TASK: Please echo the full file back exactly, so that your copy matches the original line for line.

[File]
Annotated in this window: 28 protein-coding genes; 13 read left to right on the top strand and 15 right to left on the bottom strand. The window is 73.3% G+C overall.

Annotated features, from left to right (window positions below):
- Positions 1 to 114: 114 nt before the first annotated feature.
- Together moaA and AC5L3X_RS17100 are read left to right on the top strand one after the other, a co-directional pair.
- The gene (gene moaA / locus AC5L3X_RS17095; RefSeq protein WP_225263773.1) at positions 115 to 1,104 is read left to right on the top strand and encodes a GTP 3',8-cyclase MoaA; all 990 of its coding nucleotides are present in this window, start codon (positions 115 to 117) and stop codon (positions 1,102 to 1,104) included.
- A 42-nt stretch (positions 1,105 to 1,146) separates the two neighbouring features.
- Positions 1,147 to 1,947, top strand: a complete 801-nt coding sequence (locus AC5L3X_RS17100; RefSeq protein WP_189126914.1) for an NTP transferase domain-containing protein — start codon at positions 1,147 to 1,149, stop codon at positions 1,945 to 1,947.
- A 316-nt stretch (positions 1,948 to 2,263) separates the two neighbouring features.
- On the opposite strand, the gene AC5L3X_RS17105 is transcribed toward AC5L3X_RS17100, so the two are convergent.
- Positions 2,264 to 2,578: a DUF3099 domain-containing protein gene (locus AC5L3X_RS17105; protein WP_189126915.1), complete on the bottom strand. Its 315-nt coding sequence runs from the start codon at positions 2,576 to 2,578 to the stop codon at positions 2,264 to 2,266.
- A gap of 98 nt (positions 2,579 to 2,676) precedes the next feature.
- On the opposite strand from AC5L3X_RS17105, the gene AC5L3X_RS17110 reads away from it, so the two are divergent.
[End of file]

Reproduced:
Annotated in this window: 28 protein-coding genes; 13 read left to right on the top strand and 15 right to left on the bottom strand. The window is 73.3% G+C overall.

Annotated features, from left to right (window positions below):
- Positions 1 to 114: 114 nt before the first annotated feature.
- Together moaA and AC5L3X_RS17100 are read left to right on the top strand one after the other, a co-directional pair.
- The gene (gene moaA / locus AC5L3X_RS17095; RefSeq protein WP_225263773.1) at positions 115 to 1,104 is read left to right on the top strand and encodes a GTP 3',8-cyclase MoaA; all 990 of its coding nucleotides are present in this window, start codon (positions 115 to 117) and stop codon (positions 1,102 to 1,104) included.
- A 42-nt stretch (positions 1,105 to 1,146) separates the two neighbouring features.
- Positions 1,147 to 1,947, top strand: a complete 801-nt coding sequence (locus AC5L3X_RS17100; RefSeq protein WP_189126914.1) for an NTP transferase domain-containing protein — start codon at positions 1,147 to 1,149, stop codon at positions 1,945 to 1,947.
- A 316-nt stretch (positions 1,948 to 2,263) separates the two neighbouring features.
- On the opposite strand, the gene AC5L3X_RS17105 is transcribed toward AC5L3X_RS17100, so the two are convergent.
- Positions 2,264 to 2,578: a DUF3099 domain-containing protein gene (locus AC5L3X_RS17105; protein WP_189126915.1), complete on the bottom strand. Its 315-nt coding sequence runs from the start codon at positions 2,576 to 2,578 to the stop codon at positions 2,264 to 2,266.
- A gap of 98 nt (positions 2,579 to 2,676) precedes the next feature.
- On the opposite strand from AC5L3X_RS17105, the gene AC5L3X_RS17110 reads away from it, so the two are divergent.